18. Yellow Wolf and Lucullus Virgil McWhorter, Yellow Wolf: His Own Story (Caldwell, ID: Caxton Printers, Ltd., 1940), https://archive.org/details/yellowwolfhisown002070mbp, 39.
  19. Burns and Ives, The West: Episode 6: Fight No More Forever (1874-1877)
  20. Burns and Ives, The West: Episode 6: Fight No More Forever (1874-1877), “White Bird Battlefield History,” National Parks Service, https://www.nps.gov/nepe/learn/historyculture/white-bird-battlefield-history.htm 
  21. Ibid.,
  22. “The Nez Perce War of 1877,” www.army.mil (The United States Army, n.d.), https://www.army.mil/article/28124/the_nez_perce_war_of_1877
  23. Burns and Ives, The West: Episode 6: Fight No More Forever (1874-1877), Michael P. Malone, Richard B. Roeder, and William L. Lang, Montana: A History of Two Centuries (Seattle, WA: University of Washington Press, 2001), 135.
  24. Burns and Ives, The West: Episode 6: Fight No More Forever (1874-1877), “History & Culture: Big Hole National Battlefield,” National Parks Service (U.S. Department of the Interior, n.d.), https://www.nps.gov/biho/learn/historyculture/index.htm, “Flight of the Nez Perce: Yellowstone,” National Parks Service (U.S. Department of the Interior, n.d.), https://www.nps.gov/yell/learn/historyculture/flightnezperce.htm 
  25. Yellow Wolf and McWhorter, Yellow Wolf: His Own Story, 187.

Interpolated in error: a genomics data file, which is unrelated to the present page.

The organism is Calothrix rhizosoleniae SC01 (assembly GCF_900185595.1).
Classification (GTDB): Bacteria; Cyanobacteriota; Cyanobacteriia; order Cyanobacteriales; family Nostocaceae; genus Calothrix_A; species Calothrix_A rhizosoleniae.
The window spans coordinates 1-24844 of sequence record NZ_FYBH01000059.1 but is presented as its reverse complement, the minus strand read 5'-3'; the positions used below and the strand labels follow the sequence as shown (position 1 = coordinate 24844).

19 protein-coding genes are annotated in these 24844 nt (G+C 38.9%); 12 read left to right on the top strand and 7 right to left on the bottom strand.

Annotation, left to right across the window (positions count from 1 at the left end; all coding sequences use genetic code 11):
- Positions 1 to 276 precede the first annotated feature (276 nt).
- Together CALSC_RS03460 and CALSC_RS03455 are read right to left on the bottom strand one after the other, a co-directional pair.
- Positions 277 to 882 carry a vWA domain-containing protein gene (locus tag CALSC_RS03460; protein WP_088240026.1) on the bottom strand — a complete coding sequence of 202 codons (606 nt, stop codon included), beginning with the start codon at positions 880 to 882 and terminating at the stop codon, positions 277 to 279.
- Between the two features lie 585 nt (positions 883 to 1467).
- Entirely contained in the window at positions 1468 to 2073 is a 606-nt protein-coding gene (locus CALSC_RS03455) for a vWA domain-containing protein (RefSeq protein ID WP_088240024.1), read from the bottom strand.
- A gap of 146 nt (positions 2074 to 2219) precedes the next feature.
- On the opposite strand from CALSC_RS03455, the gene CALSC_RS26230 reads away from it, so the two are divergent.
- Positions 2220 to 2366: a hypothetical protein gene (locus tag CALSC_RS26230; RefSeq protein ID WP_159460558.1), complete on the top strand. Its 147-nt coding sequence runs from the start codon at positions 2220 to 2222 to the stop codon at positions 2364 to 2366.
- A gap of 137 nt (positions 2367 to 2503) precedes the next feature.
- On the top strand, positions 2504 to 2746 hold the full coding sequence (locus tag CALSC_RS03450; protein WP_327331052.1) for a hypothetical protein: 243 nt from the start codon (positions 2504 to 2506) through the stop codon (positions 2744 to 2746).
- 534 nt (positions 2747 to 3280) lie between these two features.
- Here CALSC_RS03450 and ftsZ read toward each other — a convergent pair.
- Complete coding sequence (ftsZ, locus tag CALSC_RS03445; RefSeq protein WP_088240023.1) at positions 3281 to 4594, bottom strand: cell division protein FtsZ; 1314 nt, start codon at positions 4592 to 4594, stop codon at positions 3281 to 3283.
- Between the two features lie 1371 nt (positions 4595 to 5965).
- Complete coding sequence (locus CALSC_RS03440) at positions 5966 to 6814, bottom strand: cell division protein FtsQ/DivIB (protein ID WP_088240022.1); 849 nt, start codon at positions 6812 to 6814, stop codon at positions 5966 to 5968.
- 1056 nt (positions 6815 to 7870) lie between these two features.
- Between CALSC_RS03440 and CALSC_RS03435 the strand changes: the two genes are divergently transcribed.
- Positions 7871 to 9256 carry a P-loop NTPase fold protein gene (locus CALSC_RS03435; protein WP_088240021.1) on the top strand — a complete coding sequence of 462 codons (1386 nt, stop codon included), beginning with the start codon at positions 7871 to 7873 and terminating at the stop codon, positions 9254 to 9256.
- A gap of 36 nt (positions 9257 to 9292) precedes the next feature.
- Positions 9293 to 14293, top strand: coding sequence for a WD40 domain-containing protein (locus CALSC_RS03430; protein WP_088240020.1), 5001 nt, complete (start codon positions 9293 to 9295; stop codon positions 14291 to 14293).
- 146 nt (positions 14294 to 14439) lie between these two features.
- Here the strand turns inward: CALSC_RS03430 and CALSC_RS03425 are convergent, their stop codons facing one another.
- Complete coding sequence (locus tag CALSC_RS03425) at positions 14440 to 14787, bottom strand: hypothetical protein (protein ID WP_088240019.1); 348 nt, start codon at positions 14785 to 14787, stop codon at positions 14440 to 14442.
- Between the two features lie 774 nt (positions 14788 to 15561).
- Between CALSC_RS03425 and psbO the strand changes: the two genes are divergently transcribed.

26. Burns and Ives, The West: Episode 6: Fight No More Forever (1874-1877), Sherry Lynn Smith, The View from Officers’ Row: Army Perceptions of Western Indians (Tucson, Arizona: University of Arizona Press, 1995), https://books.google.me/books?id=4f4xUe-bGq8C&printsec=frontcover&source=gbs_vpt_read#v=onepage&q&f=false, 155.
  27. Smith, The View from Officers’ Row, 155.
  28. Burns and Ives, The West: Episode 6: Fight No More Forever (1874-1877), “Bear Paw Battlefield History,” National Parks Service (U.S. Department of the Interior, n.d.), https://www.nps.gov/nepe/learn/historyculture/bear-paw-battlefield-history.htm 
  29. Ibid.,
  30. Burns and Ives, The West: Episode 6: Fight No More Forever (1874-1877), “Bear Paw Battlefield History,” https://www.nps.gov/nepe/learn/historyculture/bear-paw-battlefield-history.htm 
  31. Burns and Ives, The West: Episode 6: Fight No More Forever (1874-1877)
  32. “Today in History – October 5: Chief Joseph Surrenders,” The Library of Congress (The Library of Congress, n.d.), https://www.loc.gov/item/today-in-history/october-05/
  33. Burns and Ives, The West: Episode 6: Fight No More Forever (1874-1877)
  34. Burns and Ives, The West: Episode 6: Fight No More Forever (1874-1877)
  35. Burns and Ives, The West: Episode 6: Fight No More Forever (1874-1877), Dee Brown, Bury My Heart at Wounded Knee: An Indian History of the American West (New York, NY: Fall River Press, 2014), Chapter 13.
  36. Kershner, “Chief Joseph (1840-1904),” https://www.historylink.org/File/8975